Toilet: Belisarius – The Last Roman General – Ian Hughes. Only just starting this but as it’s written by a wargamer I have high hopes of good content. Preparitory reading for my Early Byzantine Project for next year.

Bag: Warrior of Rome: King of Kings – Harry Sidebottom. The second of his books about Ballista the northerner in Roman service during the 3rd Century Crisis. Enjoyed the first book but am finding the writing in the second a little contrived. Maybe it’s the problem of having to fill in references to book 1 so book 2 makes sense? Still early days but the first battle approaches. Not sure I like the running theme of his being hated by the youg Roman nobles. They seem to stereotypical and reminiscent of Sharpe’s run ins with arrogant aristocratic officers in the Cornwall books. No doubt I’ll read the third as and when…

Got more basing done last night and the eBay Gallic cavalry arrived. Nicely painted figures but a little on the small side as 15s. Not sure on the make but maybe someone can ID them once I have a picture up?

Anyway, rapidly approaching lunchtime so must do some work!

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More books added to collection…

Just took delivery of:

McGuire, Thomas J. (2007). The Philadelphia Campaign: Vol. 1. Brandywine and the Fall of Philadelphia. Stackpole Books.

McGuire, Thomas J. (2007). The Philadelphia Campaign: Vol. 2. Germantown and the Roads to Valley Forge. Stackpole Books.

Wilson, David K. (2008).The Southern Strategy: Britain’s Conquest of South Carolina and Georgia, 1775-1780. University of South Carolina Press

and will be getting my copy of:

Ewald, Johann von. (1971).Diary of the American War: A Hessian Journal. New Haven Yale University Press.

back soon.

Also looking at picking up the Encyclopedia of Uniforms of the American Revolution as well soon. I’ve heard different opinions of it but it looks worth a look. And also the Troiani book on the American Revolution as well.

Volume 1 of McGuire will be my reading matter on our little holiday coming up later this week. If I get chance to read!

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Reference Books

This is the start of my list of reference books I own for the period. I’ll update and add to it as necessary:

Babits, Lawrence E. (1998). A Devil of a Whipping: The Battle of Cowpens. University of North Carolina.

Bichenko, Hugh. (2003). Rebels and Redcoats. Harper Collins, London.

Buchanen, John. (1999). The Road to Guilford Courthouse: The American Revolution in the Carolinas. John Wiley and Sons.

Chartrand, Rene and Back, Francis. (1991). The French Army in the American War of Independence. Men-at Arms 244. Osprey, Oxford.

Dohla, Joseph Conrad. (1990). A Hessian Diary of the American Revolution. Tr. Bruce E. Burgoyne. University of Oklahoma Press.

Ewald, Johann. (1991). Treatise on Partisan Warfare. Tr. Robert A. Selig and David Curtis Skaggs. Greenwood Press. New York.

Fleming, Thomas. (1997). Liberty! The American Revolution. Viking, New York.

Flexner, James Thomas. (1976). Washington. The Indispensable Man. Collins, London.

Gallagher, John J. (1995). The Battle of Brooklyn 1776. Sarpedon, New York.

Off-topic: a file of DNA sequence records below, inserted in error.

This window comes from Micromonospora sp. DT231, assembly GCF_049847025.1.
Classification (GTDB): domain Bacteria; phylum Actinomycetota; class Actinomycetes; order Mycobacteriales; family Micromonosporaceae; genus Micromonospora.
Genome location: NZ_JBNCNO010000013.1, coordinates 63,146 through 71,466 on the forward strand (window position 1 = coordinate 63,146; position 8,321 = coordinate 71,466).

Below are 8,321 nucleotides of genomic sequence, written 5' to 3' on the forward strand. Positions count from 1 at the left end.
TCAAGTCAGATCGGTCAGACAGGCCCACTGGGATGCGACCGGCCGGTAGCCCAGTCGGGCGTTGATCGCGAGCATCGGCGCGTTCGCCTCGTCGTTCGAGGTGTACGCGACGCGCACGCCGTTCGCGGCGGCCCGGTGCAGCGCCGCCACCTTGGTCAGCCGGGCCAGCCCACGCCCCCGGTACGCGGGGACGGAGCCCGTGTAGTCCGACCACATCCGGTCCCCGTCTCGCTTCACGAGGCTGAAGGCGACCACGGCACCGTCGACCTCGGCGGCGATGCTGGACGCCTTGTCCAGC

Hartman, John W. (2000). The American Partisan. Henry Lee and the Struggle for Independence 1776-1780. Burd Street Press, Shippensburg, PA.

Hairr, John. (2001). Guilford Courthouse: Nathanael Greene’s Victory in Defeat, March 15, 1781 (Battleground America). Leo Cooper, Barnsley.

Harvey, Robert. (2001). A Few Bloody Noses. John Murray, London.

Katcher, Philip. (1973). The American Provincial Corps 1775-1784: Men at Arms series. Osprey, Oxford.

Kemp, Alan. (1972). American Soldiers of the Revolution. Almark, London.

Kemp, Alan. (1973). The British Army in the American Revolution. Almark, London.

Ketchum, Richard M. (1997). Saratogo. Turning Point in America’s Revolutionary War. Pimlico, London

Ketchum, Richard M. (1973). The Winter Soldiers. George Wahington and the Way to Independence. History Book Club, London

Konstam, Angus. (2002). Guilford Courthouse 1781. Lord Cornwallis’s Ruinous Victory. Campaign Series 109. Osprey, Oxford.

Lamb, Roger. (1809). An Original and Authentic Journal of Occurrences During the Late American War. Arno Press, 1968.

Lee, Henry. (1812). Memoirs of the War in the Southern Department of the United States. Ed. Robert E. Lee. Da Capo Press 1998, New York.

Mackesy, Peirs. (1964). The War for America 1775-1783. Longmans, London.

May, Robin and Embleton G.A. (1974). The British Army in North America 1775-1783. Men-at-Arms 39. Osprey, Oxford.

Mollo, John and McGregor, Malcolm. (1975). Uniforms of the American Revolution. Blandford, London.

Morrissey, Brendan. (1995). Boston 1775. The Shot Heard Around the World. Campaign Series 37. Osprey, Oxford.

Morrissey, Brendan. (2000). Saratoga 1777. Turning Point of a Revolution. Campaign Series 67. Osprey, Oxford.

Morrissey, Brendan. (1997). Yorktown 1781.The World Turned Upside Down. Campaign Series 47. Osprey, Oxford.

Novak, Greg. (?). The War of Independence in the South “Rise and Fight Again”. Campaign Book#7A. Freikorps, Belfast.

Scheer, George S and Rankin, Hugh F. (1957). Rebels and Redcoats. Da Capo Press 1998, New York.

Selby, John. (1976). The Road to Yorktown. Bookclub Associates, London.

Tarleton, Banastre. (1787). A History of the Campaigns of 1780 and 1781 in the Southern Provinces of North America. Reprint 1999. Ayer Company, North Stratford, NH.

Troiani, Don. (1998). Soldiers in America 1754-1875. Stackpole, Mechanicsburg, PA.

Urban, Mark. (2007). Fusiliers. How the British Army Lost America but Learned to Fight. Faber and Faber, London.

Wickwire, Franklin and Mary. (1970). Cornwallis and the War of Independence. (
Wood, W.J. (1995). Battles of the Revolutionary War 1775-1781. Da Capo Press, New York.

Zlatich, Marko and Copeland, Peter F. (1994). General Washington’s Army 1: 1775-1778. Men-at-Arms 273. Osprey, Oxford.

Zlatich, Marko and Younghusband, Bill. (1995). General Washington’s Army 2: 1779-1783. Men-at-Arms 290. Osprey, Oxford.